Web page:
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Subject: The Gamer Nerd Review: Wits and Wagers rss

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Nicolas Shayko
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For full review with images visit: http://www.thegamernerd.com/reviews/wits-wagers/

Trivia Games are possibly the most stale version of the party game. There are countless games to be found at thrift stores with games that have obscure trivia questions of various types in a box. The king of these games is Trivial Pursuit. To win at Trivial Pursuit, you need to be that person who knows the most random facts in a variety of categories. Many people playing the game know they have no chance of winning. Well, Wits and Wagers makes it so that you don’t have to be the smartest person in the room to win a trivia game. Wits and Wagers needs at least 4 players to play, but is best with 7–14 players in my opinion.

The Components

Wits and Wagers comes with 7 mini-white boards, 7 dry erase markers, 2 cardboard betting chips, a felt board, trivia questions, a sand time and cheap plastic poker chips. The components to the game work well, and the highlight is clearly the white boards that work great. The felt mat is well designed and fits the game well. The only major gripe I have with the components is with the trivia cards themselves. Each card has 7 questions on it and are supposed to be the 7 questions used in a single game, and it’s hard for the question reader to play without reading the future questions which may interfere with gameplay. I would hope there would be a screen that comes with the game so only one question and answer is read at a time. Overall though, the components work great.

The Gameplay

Wits and Wagers works like this. A question is read with a numerical answer. Ever player or team of players writes down their best guess to the question and places it face down on the felt board. After all the answers are in, they are all flipped up and arranged from lowest to highest. The players then take their two wager chips and can add any chips won from previous questions under them in order to pick the answer that is closest to the correct answer without going over. Some questions just about no one will know the exact answer of, but should be able to make a good guess, such as “In inches, how tall is the Oscar statuette?” (13.5″) or “For how many years was Nelson Mandela imprisoned in South Africa” (27.3). Years are another popular type of question, such as “In what year was the microchip invented” (1959). Players who pick the closest without going over get paid off in chips ranging from 2:1 to 6:1 depending on how much of an outlier the correct answer is. Also the person who wrote down the correct answer gets 3 chips. The two cardboard wagering chips can’t be lost, but the extra chips that are bet later can be. The winner is the player with the most chips after 7 questions.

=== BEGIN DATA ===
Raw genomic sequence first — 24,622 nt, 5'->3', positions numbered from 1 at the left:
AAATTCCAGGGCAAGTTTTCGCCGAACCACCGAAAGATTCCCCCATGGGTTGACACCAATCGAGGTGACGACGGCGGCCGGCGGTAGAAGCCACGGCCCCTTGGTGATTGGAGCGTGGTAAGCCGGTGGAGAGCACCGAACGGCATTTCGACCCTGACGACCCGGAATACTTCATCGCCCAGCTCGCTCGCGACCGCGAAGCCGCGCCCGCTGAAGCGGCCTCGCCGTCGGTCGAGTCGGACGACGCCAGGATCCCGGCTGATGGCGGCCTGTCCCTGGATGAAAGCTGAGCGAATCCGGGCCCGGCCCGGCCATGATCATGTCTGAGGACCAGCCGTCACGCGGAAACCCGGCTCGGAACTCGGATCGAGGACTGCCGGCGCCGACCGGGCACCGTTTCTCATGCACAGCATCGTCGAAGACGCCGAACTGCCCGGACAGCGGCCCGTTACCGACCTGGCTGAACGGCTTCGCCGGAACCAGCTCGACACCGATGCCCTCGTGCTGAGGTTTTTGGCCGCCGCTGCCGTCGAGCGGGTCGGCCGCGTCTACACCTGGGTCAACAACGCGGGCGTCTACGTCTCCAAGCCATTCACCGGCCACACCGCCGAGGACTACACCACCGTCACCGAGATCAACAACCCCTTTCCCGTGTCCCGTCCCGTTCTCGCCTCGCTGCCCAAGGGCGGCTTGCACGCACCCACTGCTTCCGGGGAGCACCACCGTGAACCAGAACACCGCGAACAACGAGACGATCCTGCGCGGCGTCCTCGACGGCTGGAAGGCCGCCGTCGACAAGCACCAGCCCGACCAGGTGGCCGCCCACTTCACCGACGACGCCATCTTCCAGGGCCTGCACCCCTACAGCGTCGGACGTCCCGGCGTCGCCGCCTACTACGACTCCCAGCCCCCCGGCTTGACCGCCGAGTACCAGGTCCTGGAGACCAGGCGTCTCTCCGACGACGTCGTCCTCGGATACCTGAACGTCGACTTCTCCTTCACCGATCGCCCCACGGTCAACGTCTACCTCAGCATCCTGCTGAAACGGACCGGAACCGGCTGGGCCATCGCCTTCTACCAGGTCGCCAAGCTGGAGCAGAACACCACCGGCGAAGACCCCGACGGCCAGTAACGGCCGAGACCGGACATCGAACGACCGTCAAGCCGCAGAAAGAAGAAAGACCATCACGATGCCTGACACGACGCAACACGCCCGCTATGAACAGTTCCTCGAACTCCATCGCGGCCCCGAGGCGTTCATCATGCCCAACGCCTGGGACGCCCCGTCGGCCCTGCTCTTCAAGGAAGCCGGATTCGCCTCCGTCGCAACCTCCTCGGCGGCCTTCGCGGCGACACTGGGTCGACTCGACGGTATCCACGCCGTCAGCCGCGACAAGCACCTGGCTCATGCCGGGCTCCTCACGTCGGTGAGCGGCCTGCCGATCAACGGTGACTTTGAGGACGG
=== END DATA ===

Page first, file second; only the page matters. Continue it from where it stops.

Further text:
The Strategy

The key to winning in Wits and Wagers is to understand range. The best answers to bet on are the ones that have the largest range. I have seen some people play this game and always bet on their own guess and that is just silly. Use both the wisdom of crowds and math to maximize your chances of winning. Most of the questions have information that players aren’t going to know the exact answer, but if you do, of course bet the farm.

My Thoughts

Wits and Wagers is a great game. It is probably my favorite party game. The questions are fun and interesting. What makes this game great is that you don’t have to know anything in order to win, you just have to know who to bet on. There are categories which people know I know a ton, mostly politics and sports, and they can just bet on me and my edge is taken away. The only bad experience I have had in the game is when one player was moving his chips around on the felt mat in the last second and trying to hide how many chips he had. He was just taking the game way too seriously. Wits and Wagers is still a party game, please don’t play it like a heavy euro. Wits and Wagers is best played with 7–14 players, making sure there are 7 unique answers each round. You don’t have to know it all, you just have to know who will.